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The Rosa Parks Of The Anti-war Movement


The protest outside President Bush’s ranch by Cindy Sheehan, whose soldier son was killed in action, has raised awareness of the continued devastation in Iraq. 

ON APRIL 4, 2004, a barrage of grenades and small arms fire from Iraqi insurgent groups killed U.S. Army Specialist Casey Sheehan in Sadr City. Two months later, his family went to see President George W. Bush. Mr. Bush walked into the room and said, “Who we’ll honorin’ today?” “His mouth kept moving,” recalled Specialist Casey’s mother Cindy, “but there was nothing in his eyes or anything else about him that showed me he really cared or had any real compassion at all. This is a human being totally disconnected from humanity and reality. His eyes were empty, hollow shells.”

Cindy Sheehan joined Military Families Speak Out (MFSO), an anti-war organisation that has played an important part in raising awareness of the continued devastation in Iraq. It is because of people like Ms. Sheehan and groups like MFSO that a majority of Americans now believes that the Occupation of Iraq is going badly, and that U.S. troops must leave forthwith. These past months have seen the number of fatalities rise quite dramatically, as the Iraqi insurgents use more powerful bombs and better intelligence. Military leaders are quite openly entertaining the idea of a withdrawal, as anti-war activity continues. Mr. Bush’s personal approval rating is at an all-time low.

On August 4, 2005, Mr. Bush retreated to his ranch in Crawford, Texas, for another vacation. He has spent a fifth of his time as President on vacation, and he is now poised to break a record: he will spend five weeks in Texas, which is longer than any President has spent away from the White House in at least 36 years. “Spending time outside of Washington always gives the President a fresh perspective on what’s on the minds of the American people,” his press secretary said. “It’s a time, really, for him to shed the coat and tie and meet with folks in the heartland and hear what’s on their minds.”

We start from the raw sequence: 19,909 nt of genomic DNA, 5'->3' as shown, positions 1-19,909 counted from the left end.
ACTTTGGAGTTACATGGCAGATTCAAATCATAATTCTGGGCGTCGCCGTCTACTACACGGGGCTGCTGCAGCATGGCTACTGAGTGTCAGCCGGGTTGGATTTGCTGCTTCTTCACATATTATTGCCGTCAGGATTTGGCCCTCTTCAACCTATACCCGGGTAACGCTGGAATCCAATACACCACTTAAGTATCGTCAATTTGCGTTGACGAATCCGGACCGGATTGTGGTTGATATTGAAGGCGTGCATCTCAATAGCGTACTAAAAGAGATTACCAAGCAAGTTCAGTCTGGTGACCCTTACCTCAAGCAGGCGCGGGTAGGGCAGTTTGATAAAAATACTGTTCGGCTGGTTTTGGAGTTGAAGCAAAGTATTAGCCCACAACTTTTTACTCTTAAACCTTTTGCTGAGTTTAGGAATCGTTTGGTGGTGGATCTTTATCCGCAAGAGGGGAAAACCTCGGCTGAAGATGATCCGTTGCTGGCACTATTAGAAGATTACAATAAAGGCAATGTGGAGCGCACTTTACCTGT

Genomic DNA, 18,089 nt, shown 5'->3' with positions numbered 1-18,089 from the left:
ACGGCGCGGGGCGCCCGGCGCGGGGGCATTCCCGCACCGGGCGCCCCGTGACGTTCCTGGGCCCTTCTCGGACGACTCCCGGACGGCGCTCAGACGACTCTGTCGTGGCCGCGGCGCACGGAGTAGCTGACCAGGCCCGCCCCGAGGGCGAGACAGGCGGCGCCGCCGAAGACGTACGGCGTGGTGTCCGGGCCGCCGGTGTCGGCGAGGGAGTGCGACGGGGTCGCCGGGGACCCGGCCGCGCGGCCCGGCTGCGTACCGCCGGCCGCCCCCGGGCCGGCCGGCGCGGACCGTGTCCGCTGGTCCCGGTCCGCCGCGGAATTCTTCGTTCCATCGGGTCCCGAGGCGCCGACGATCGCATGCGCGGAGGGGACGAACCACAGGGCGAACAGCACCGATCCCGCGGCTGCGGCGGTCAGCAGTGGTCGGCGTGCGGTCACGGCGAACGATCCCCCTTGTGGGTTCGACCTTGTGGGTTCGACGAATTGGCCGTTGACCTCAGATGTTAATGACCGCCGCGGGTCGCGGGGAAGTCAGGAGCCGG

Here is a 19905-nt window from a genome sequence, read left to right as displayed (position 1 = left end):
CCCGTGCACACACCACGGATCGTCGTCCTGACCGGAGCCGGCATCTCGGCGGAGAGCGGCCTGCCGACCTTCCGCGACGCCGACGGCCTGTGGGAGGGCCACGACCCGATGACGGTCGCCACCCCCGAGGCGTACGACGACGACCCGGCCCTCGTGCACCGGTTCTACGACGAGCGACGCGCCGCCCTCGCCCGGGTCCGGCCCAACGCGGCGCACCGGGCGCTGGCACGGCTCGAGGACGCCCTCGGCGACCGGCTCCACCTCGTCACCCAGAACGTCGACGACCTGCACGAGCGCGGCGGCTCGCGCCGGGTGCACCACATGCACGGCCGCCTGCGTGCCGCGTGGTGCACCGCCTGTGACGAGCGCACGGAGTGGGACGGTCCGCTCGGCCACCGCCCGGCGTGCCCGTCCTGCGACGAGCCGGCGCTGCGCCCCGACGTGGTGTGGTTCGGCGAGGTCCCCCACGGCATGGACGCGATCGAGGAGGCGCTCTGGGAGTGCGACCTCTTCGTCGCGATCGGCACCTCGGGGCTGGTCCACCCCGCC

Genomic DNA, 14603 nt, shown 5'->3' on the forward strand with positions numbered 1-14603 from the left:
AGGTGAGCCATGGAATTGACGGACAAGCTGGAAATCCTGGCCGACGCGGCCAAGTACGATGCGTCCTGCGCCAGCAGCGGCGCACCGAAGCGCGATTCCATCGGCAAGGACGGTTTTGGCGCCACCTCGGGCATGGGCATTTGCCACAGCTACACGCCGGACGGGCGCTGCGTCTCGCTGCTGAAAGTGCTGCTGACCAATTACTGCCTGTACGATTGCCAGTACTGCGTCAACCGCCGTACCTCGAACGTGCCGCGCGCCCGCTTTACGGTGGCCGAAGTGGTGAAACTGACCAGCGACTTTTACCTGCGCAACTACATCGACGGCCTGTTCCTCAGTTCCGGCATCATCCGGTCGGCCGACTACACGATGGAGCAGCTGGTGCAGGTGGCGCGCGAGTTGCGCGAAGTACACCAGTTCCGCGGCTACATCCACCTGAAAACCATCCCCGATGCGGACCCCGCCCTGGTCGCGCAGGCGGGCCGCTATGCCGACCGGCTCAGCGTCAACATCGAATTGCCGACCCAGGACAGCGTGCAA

When Mr. Bush went to Texas, a person from the heartland decided to go and meet him. Cindy Sheehan, now a seasoned activist, travelled to Crawford and dug in outside Mr. Bush’s ranch. She requested a meeting with the President, but he refused. Instead he sent his aides to assuage her when Ms. Sheehan’s vigil became a public relations nuisance. As Mr. Bush drove out of his ranch for a fund-raiser, an undaunted Ms. Sheehan stood outside with a sign that read, “Why do you make time for donors and not for me?”

At Camp Casey, the vigil site named after Ms. Sheehan’s son, almost a hundred activists gather amidst signs and white crosses that bear the names of fallen U.S. soldiers. On August 15, in Cleveland, Ohio, Rosemary Palmer and Paul Schroeder buried their young son, 23-year-old Lance Corporal Edward Schroeder who was one of 16 Ohio marines killed by a roadside bomb. Mr. Schroeder told the press, “Our comments are not those of grieving parents. They are based on anger Mr. President, not grief. Anger is an honest emotion when someone’s family has been violated.” Ms. Palmer echoed these sentiments, and then reached out to Ms. Sheehan in Texas, “We consider her the Rosa Parks of the new movement opposing the Iraq war.”

In 1955, Rosa Parks, refused to rise from the front seat of a segregated bus. Her act turned the eyes of the nation to the ongoing Civil Rights movement. This diminutive African-American woman exemplified courage, as she took on the immense power of U.S.-style apartheid. Only later did the country learn that this woman had not stayed in her seat because she, individually, decided that she could not sit at the back of the bus. Rosa Parks has spent many years as an activist in the Civil Rights movement, and she had trained to do just this kind of action at the Highlander School. Rosa Parks became a symbol of resilience and of civil disobedience, and her role pushed forward the movement from Birmingham, Alabama, to Washington, DC. At the March on Washington in 1963, Parks was widely recognised as one of the movement’s levers.

Like Parks, Cindy Sheehan is not in this struggle alone. The Boston Globe (August 17) got it wrong when it characterised her vigil as “a testament to the power of the individual.” Ms. Sheehan is part of MFSO, and other likeminded organisations rushed to aid her vigil. These groups are part of a wider sentiment against the war. Mr. Schroeder and Ms. Palmer are part of that changing opinion, as they are given courage by Ms. Sheehan to speak out as they bury their son. Anti-war organisations have begun to harness this sentiment, but they are also politically savvy.

Mr. Bush’s refusal to meet with Ms. Sheehan does not come from obduracy. His handlers know that the longer they wait, the clearer it becomes that Ms. Sheehan is not the mother that the media loves. She is a part of a movement, and if that is the case, then the administration will dismiss her as just another voice in the partisan battlefield. Ironically her relationship to the organised faction of the movement will be the weapon by which she is neutralised. This is the dance of the political strategists.

Ms. Sheehan is a part of this political tussle, but her tragedy is real, and it manifests the heart-felt frustration and anger of the bulk of the American people. They have been hijacked by an administration notoriously able to manipulate the media and the political agenda. Cindy Sheehan is the Rosa Parks of this anti-war movement. Her movement has to be careful in how it handles her tragedy and the wiles of a government keen to spin the story.

(Vijay Prashad teaches International Studies at Trinity College, U.S.)

 

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